SNUN submitters should be aware that EPA will be better able to evaluate SNUNs that provide detailed information on:
1. Human exposure and environmental releases that may result from the significant new uses of the chemical substance.
2. Potential benefits of the chemical substance.
3. Information on risks posed by the chemical substances compared to risks posed by potential substitutes.
XI. SNUN Submissions
EPA recommends that submitters consult with the Agency prior to submitting a SNUN to discuss what data may be useful in evaluating a significant new use. Discussions with the Agency prior to submission can afford ample time to conduct any tests that might be helpful in evaluating risks posed by the substance. According to § 721.1(c), persons submitting a SNUN must comply with the same notice requirements and EPA regulatory procedures as persons submitting a PMN, including submission of test data on health and environmental effects as described in § 720.50. SNUNs must be submitted on EPA Form No. 7710-25, generated using e-PMN software, and submitted to the Agency in accordance with the procedures set forth in §§ 721.25 and 720.40. E-PMN software is available electronically at http://www.epa.gov/opptintr/newchems.
XII. Economic Analysis
EPA has evaluated the potential costs of establishing SNUR reporting requirements for potential manufacturers, importers, and processors of the chemical substance included in this proposed rule (Ref. 23). In the event that a SNUN is submitted, costs are estimated at approximately $8,571 per SNUN submission for large business submitters and $6,171 for small business submitters. These estimates include the cost to prepare and submit the SNUN, and the payment of a user fee. Businesses that submit a SNUN would be subject to either a $2,500 user fee required by 40 CFR 700.45(b)(2)(iii), or, if they are a small business with annual sales of less than $40 million when combined with those of the parent company (if any), a reduced user fee of $100 (40 CFR 700.45(b)(1)). The costs of submission of SNUNs will not be incurred by any company unless a company decides to pursue a significant new use as defined in this proposed SNUR. EPA's complete economic analysis is available in the public docket for this proposed rule (Ref. 23).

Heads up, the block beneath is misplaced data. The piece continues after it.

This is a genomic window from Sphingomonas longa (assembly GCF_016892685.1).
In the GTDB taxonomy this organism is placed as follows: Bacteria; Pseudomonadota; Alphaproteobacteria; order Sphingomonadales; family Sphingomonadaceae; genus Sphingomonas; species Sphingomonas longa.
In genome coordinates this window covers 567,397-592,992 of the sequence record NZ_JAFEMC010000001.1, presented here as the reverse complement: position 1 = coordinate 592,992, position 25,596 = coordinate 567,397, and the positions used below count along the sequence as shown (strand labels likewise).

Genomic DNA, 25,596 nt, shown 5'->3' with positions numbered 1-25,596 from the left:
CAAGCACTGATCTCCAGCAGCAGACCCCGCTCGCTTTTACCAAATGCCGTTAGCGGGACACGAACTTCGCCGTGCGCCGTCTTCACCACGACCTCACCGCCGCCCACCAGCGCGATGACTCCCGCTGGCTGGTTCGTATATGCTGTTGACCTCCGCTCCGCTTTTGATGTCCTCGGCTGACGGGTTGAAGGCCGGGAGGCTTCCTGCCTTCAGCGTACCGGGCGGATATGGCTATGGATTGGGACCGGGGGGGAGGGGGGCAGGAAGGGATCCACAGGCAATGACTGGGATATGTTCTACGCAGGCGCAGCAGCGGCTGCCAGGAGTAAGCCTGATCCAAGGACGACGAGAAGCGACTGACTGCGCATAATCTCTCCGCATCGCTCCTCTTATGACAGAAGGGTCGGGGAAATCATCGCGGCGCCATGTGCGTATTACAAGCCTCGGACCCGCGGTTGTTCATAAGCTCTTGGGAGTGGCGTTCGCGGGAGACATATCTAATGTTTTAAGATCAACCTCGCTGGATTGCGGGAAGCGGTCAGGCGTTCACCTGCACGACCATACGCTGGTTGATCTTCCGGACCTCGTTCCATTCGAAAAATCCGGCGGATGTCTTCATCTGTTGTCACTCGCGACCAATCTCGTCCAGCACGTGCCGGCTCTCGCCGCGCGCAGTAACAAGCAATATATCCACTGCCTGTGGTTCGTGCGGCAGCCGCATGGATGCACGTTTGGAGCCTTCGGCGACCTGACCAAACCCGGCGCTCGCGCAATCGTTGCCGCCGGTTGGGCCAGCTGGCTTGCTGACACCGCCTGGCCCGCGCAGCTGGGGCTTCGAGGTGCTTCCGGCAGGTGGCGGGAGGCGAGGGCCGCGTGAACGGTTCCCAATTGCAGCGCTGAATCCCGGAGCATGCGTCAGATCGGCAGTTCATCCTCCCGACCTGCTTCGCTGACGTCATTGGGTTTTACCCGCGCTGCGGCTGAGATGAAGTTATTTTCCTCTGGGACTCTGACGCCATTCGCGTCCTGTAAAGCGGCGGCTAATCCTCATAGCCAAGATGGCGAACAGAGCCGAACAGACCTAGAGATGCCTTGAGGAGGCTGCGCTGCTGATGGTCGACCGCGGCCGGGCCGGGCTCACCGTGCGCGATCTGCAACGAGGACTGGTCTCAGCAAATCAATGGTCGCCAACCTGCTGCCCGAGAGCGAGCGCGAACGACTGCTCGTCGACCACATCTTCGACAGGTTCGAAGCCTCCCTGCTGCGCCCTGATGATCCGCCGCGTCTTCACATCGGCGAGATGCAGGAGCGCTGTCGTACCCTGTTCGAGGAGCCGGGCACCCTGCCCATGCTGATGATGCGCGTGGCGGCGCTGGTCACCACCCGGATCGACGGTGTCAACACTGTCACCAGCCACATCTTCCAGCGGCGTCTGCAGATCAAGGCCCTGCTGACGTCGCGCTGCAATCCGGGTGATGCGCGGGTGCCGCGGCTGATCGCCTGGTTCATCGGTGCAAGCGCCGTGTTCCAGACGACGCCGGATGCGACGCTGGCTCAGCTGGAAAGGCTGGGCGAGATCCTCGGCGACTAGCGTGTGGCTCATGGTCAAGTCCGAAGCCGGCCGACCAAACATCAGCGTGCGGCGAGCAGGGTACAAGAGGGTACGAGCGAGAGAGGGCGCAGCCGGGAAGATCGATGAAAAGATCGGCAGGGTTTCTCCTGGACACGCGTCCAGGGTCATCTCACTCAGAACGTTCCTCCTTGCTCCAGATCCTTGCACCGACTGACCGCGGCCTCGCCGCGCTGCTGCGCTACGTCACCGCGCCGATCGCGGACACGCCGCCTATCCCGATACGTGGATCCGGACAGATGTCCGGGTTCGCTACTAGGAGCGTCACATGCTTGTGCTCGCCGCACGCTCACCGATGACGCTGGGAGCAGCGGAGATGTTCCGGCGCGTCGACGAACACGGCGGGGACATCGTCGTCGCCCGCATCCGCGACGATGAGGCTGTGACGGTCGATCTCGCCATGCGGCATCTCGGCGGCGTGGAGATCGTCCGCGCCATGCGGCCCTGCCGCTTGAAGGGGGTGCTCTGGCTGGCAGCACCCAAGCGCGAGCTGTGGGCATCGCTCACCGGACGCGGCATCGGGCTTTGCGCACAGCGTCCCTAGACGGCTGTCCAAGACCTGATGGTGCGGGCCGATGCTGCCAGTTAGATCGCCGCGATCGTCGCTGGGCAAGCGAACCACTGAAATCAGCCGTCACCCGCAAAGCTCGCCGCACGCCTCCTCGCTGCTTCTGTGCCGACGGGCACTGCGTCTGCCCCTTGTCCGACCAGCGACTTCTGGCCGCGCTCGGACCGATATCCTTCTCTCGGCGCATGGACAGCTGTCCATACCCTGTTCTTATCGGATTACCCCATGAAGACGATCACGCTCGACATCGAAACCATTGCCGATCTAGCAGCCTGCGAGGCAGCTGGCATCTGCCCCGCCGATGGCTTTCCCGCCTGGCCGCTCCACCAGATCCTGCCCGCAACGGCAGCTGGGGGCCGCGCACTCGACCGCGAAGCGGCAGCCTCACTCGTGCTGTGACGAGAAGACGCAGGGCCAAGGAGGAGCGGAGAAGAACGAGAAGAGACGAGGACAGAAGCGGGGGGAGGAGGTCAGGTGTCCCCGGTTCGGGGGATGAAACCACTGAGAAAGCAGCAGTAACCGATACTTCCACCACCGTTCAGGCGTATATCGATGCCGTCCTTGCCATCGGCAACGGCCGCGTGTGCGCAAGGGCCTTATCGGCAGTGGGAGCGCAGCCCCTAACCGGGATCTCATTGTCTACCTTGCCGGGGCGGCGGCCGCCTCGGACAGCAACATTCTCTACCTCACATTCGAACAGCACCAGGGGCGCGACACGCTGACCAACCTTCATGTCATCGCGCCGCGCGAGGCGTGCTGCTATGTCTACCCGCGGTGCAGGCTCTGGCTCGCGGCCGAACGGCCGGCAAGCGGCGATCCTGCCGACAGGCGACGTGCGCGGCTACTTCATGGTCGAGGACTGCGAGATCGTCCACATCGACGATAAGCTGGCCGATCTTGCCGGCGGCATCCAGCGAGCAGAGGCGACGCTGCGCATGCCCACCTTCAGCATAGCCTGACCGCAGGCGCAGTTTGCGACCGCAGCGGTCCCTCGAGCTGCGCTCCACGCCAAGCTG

B. Export Notification
Under section 12(b) of TSCA and the implementing regulations at 40 CFR part 707, subpart D, exporters must notify EPA if they export or intend to export a chemical substance or mixture for which, among other things, a rule has been proposed or promulgated under section 5. For persons exporting a substance the subject of a SNUR, a one-time notice must be provided for the first export or intended export to a particular country. The total costs of export notification will vary by chemical, depending on the number of required notifications (i.e., the number of countries to which the chemical is exported). EPA is unable to make any estimate of the likely number of export notifications for the chemical covered in this proposed SNUR.